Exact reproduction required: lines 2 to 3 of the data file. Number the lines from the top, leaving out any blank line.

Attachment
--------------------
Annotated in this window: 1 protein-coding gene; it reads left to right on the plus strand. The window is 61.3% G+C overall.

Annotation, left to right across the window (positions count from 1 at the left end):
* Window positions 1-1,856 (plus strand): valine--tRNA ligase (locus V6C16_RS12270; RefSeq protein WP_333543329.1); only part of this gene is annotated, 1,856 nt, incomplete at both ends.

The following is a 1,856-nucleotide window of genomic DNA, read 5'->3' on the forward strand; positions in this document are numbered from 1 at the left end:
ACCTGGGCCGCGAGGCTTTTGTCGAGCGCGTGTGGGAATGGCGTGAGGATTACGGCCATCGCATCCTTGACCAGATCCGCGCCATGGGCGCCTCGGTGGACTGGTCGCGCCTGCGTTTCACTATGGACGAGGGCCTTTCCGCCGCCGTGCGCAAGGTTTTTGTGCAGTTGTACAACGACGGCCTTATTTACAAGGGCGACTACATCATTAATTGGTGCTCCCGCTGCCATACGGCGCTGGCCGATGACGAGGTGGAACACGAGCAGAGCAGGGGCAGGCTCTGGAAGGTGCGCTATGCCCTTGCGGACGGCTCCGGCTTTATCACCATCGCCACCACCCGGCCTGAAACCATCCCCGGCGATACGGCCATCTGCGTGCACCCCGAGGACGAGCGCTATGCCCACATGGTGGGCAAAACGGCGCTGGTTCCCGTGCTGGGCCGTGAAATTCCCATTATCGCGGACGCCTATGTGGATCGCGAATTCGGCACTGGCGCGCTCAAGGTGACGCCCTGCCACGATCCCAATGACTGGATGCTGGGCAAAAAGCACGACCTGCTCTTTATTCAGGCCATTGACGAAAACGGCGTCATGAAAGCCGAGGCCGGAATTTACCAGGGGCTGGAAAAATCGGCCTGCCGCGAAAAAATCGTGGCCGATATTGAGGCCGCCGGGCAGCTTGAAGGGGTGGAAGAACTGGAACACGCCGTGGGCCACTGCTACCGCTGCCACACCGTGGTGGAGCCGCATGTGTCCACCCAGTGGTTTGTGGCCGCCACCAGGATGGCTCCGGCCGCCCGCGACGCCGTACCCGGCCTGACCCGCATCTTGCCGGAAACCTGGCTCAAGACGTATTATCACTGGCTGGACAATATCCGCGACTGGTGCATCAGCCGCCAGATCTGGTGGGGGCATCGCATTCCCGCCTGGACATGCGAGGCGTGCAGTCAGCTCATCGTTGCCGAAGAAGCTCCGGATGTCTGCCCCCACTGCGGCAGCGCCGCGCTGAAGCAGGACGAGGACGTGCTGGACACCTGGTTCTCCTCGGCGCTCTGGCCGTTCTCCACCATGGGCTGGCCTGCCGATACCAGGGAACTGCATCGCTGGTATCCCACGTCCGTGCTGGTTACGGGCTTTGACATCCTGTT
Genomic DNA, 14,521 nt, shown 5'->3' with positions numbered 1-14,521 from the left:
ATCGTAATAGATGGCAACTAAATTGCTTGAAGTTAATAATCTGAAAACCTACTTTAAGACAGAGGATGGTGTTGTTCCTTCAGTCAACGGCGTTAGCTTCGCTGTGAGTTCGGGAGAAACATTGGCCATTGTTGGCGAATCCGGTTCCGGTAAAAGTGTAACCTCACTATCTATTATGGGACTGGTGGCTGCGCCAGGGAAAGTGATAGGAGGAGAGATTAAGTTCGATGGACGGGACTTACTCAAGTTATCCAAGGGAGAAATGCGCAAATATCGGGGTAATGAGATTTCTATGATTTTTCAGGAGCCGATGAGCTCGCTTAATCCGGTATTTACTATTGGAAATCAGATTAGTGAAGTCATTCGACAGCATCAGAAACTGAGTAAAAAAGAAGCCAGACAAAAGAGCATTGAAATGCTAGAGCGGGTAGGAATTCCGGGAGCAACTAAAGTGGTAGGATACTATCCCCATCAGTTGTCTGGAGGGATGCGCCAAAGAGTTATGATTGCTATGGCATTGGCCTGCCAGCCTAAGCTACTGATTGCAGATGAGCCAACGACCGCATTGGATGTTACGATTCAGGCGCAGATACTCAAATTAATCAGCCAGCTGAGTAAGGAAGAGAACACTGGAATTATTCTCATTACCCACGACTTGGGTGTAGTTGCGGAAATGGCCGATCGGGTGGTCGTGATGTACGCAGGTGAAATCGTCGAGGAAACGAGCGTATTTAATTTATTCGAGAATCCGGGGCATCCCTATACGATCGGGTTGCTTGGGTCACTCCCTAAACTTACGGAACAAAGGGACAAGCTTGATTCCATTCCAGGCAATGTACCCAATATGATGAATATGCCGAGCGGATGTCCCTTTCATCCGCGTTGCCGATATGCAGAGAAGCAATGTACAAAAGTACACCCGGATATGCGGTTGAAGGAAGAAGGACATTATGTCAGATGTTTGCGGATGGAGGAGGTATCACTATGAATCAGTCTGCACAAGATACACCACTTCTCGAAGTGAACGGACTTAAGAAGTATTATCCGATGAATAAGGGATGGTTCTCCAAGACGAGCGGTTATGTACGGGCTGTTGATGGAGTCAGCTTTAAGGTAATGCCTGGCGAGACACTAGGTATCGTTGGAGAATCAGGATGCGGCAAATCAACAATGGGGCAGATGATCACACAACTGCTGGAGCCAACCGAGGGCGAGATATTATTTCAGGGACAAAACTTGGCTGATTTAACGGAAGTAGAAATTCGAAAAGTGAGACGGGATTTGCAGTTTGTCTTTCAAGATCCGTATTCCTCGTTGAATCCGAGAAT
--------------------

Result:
Annotation, left to right across the window (positions count from 1 at the left end):
* Window positions 1-1,856 (plus strand): valine--tRNA ligase (locus V6C16_RS12270; RefSeq protein WP_333543329.1); only part of this gene is annotated, 1,856 nt, incomplete at both ends.